a fierce mythical creature immune to bribery and capable of moving very fast
Meta isn’t the word for Charlie Brooker’s newest Black Mirror creation: Bandersnatch is the interactive story of Stefan Butler (Fionn Whitehead), a coder who attempts to adapt his favourite book (also Bandersnatch) into a game. Set in the 1980s, this nostalgia filled flick is a collision of flashbacks and turning points, all of which we see in quick succession when it is revealed we have picked the wrong option, and have to go back to point A, or B, or C.
Until Brooker releases a tell all interview about Bandersnatch, there is really no way of telling how many twists and turns there are. In the beginning Brooker lulls us into a false sense of security by asking us to choose between two cereals. The difficulty increases from there on out.
At first the nail-biting wait to see what effect my choices would have on Stefan’s life added some tension to Bandersnatch, but the resulting brutal violence wore away at the suspense. The audience can only watch Stefan beat his father (Craig Parkinson) to death so many times before a sense of deja vu sets in.
The consensus appears to be that there are five alternate endings, which range from prison for Stefan to tekkenesque fight scenes. The ending does not mean you are finished. When you have reached an ending or chosen the ‘wrong’ choice you can circle back and discover a new ending. Bandersnatch is about the illusion of freewill, both for Stefan and the viewer.
Bandersnatch cannot be compared to any of Brooker’s other Black Mirror creations. Unlike the vibrant colours in the U. S. S. Callister, Bandersnatch paints a pallid picture. Far from the undeserved sympathy that the murderer Mia evokes in Crocodile, in Bandersnatch we see Stefan under a microscope, which means we cannot step back and see the bigger picture. Bandersnatch is a bit too much of everything at once. How can we sympathise with Stefan when we have seen it all played out before? And unlike the protagonist in Crocodile, whose motivations are laid bare, the Bandersnatch book that began Stefan’s decent into insanity is hovering somewhere off in our peripheral vision, a bit too blurry to make out.
The Bandersnatch book separates this movie from the Black Mirror theme: while Stefan’s deterioration is linked to the stress of creating his multi-choice game, Bandersnatch is much more widely linked to mental health, trauma, and obsession than it is tech. The latter is incidental to the overwhelming idea that free will is just that, an idea.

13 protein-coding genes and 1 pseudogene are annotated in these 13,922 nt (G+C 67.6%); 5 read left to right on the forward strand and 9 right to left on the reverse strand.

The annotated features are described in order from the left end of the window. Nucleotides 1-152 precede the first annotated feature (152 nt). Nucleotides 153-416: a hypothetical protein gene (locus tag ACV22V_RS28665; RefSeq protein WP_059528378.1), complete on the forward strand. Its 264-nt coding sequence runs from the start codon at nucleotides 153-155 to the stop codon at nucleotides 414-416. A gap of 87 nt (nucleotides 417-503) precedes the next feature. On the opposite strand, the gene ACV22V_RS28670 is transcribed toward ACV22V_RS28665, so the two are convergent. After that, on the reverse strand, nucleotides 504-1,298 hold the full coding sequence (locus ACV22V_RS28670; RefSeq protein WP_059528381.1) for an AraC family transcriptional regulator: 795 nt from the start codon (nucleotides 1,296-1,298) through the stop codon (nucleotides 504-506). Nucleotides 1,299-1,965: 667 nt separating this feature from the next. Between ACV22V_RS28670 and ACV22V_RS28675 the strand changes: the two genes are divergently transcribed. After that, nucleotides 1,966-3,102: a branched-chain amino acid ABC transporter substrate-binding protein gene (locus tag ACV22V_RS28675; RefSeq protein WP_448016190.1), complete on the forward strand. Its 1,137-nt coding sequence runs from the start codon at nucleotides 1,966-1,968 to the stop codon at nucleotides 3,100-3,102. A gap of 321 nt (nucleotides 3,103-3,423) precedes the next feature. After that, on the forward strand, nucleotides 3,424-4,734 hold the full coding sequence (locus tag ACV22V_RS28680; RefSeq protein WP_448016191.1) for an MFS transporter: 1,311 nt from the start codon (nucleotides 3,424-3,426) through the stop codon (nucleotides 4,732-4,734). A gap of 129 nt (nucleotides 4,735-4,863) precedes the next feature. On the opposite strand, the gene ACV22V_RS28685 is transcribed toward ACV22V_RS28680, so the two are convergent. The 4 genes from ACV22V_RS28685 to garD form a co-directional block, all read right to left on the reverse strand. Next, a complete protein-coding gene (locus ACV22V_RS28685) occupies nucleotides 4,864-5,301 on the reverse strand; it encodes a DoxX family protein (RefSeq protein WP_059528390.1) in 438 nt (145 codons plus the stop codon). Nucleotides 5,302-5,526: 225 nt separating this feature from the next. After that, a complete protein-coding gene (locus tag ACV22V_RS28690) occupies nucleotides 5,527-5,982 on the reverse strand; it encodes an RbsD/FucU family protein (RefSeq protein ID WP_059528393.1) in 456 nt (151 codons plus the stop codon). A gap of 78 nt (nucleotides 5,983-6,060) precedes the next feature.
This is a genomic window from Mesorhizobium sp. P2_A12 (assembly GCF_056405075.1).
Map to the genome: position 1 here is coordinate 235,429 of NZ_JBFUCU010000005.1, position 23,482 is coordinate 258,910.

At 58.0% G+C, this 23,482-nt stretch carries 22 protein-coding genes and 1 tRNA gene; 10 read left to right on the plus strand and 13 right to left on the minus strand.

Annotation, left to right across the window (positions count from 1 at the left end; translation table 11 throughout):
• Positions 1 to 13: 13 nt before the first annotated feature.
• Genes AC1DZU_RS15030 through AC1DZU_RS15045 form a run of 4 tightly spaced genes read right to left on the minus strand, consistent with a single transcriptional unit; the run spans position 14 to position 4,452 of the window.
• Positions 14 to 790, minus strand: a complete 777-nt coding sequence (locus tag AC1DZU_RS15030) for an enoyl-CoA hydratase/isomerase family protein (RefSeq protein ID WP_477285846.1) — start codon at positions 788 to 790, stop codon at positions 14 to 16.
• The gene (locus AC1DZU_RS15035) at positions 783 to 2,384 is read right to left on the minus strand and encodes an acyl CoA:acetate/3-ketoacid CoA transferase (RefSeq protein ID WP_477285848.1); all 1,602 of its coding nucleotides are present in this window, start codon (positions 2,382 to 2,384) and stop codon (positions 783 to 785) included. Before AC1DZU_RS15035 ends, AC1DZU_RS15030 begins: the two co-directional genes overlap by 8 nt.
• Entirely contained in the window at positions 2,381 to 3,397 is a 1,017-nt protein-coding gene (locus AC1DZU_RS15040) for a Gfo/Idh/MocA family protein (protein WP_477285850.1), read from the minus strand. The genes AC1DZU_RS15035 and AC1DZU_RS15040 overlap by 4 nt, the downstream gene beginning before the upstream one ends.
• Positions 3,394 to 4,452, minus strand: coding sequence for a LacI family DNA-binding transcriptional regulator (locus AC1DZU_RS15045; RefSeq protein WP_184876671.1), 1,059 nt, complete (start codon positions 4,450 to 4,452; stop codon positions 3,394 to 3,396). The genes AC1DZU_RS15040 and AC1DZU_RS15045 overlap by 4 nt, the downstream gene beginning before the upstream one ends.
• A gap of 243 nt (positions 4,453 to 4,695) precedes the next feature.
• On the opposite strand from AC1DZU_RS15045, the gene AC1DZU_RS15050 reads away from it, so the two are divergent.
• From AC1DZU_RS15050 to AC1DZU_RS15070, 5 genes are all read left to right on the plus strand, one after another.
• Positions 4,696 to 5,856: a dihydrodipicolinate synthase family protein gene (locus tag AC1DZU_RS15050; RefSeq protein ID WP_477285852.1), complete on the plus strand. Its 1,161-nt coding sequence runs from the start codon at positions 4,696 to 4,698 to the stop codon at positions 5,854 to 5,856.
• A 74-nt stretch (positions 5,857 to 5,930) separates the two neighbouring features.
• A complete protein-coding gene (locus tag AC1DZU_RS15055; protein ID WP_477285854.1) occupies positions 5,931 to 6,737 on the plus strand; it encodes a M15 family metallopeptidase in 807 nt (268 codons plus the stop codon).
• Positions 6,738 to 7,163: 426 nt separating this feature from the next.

Blink and you might miss it, but Bandersnatch is also about legacy. After we have experienced each ending, we watch a game reviewer gives his verdict on Stefan’s creation. In one variation he gives it 0/5. For me, the reviewer only gave Bandersnatch 5/5 when Stefan murdered his father and chopped him into little pieces. In this timeline Stefan later told his therapist that his father was away visiting friends, and that with the house to himself he finally feels free to focus on coding. Like the murderers who want to make their mark, we go back in time and find the ending that makes Bandersnatch a critical success.
Bandersnatch breaks the fourth wall for me a bit too much. One option is to tell Stefan we are watching him on Netflix and admit that we are choosing his next move. Although this was no doubt a tongue in cheek choice meant to stir up conversation more than anything else, I still find it unnerving.
With Netflix being the perfect medium for your average couch potato, hopefully the interactive format will stay within the realm of subversive programmes like Black Mirror, and will not be rolled out across whole genres.While Bandersnatch is a masterpiece of planning and editing, I do not want to interact with the characters, and I am looking forward to the next season of Black Mirror, which I will have absolutely no input in.